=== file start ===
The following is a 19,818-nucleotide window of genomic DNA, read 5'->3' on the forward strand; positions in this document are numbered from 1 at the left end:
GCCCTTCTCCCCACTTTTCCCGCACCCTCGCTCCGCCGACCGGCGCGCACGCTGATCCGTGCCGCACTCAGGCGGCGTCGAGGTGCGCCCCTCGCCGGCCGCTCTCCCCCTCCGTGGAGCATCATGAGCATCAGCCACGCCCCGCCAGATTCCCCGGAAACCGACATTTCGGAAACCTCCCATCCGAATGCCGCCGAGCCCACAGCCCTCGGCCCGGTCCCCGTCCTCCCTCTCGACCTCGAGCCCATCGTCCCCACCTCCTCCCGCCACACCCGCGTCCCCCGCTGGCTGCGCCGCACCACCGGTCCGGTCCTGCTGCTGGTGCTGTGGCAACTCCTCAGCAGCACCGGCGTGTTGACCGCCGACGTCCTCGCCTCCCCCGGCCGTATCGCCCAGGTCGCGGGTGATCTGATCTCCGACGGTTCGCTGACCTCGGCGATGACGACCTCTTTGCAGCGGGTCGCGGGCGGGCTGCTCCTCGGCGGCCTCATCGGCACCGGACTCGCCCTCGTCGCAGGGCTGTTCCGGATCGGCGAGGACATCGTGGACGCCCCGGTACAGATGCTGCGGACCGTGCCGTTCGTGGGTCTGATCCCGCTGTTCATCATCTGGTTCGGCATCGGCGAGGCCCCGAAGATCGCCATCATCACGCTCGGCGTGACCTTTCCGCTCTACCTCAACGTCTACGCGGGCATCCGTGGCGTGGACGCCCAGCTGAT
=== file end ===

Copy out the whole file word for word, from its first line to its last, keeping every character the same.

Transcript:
The following is a 19,818-nucleotide window of genomic DNA, read 5'->3' on the forward strand; positions in this document are numbered from 1 at the left end:
GCCCTTCTCCCCACTTTTCCCGCACCCTCGCTCCGCCGACCGGCGCGCACGCTGATCCGTGCCGCACTCAGGCGGCGTCGAGGTGCGCCCCTCGCCGGCCGCTCTCCCCCTCCGTGGAGCATCATGAGCATCAGCCACGCCCCGCCAGATTCCCCGGAAACCGACATTTCGGAAACCTCCCATCCGAATGCCGCCGAGCCCACAGCCCTCGGCCCGGTCCCCGTCCTCCCTCTCGACCTCGAGCCCATCGTCCCCACCTCCTCCCGCCACACCCGCGTCCCCCGCTGGCTGCGCCGCACCACCGGTCCGGTCCTGCTGCTGGTGCTGTGGCAACTCCTCAGCAGCACCGGCGTGTTGACCGCCGACGTCCTCGCCTCCCCCGGCCGTATCGCCCAGGTCGCGGGTGATCTGATCTCCGACGGTTCGCTGACCTCGGCGATGACGACCTCTTTGCAGCGGGTCGCGGGCGGGCTGCTCCTCGGCGGCCTCATCGGCACCGGACTCGCCCTCGTCGCAGGGCTGTTCCGGATCGGCGAGGACATCGTGGACGCCCCGGTACAGATGCTGCGGACCGTGCCGTTCGTGGGTCTGATCCCGCTGTTCATCATCTGGTTCGGCATCGGCGAGGCCCCGAAGATCGCCATCATCACGCTCGGCGTGACCTTTCCGCTCTACCTCAACGTCTACGCGGGCATCCGTGGCGTGGACGCCCAGCTGAT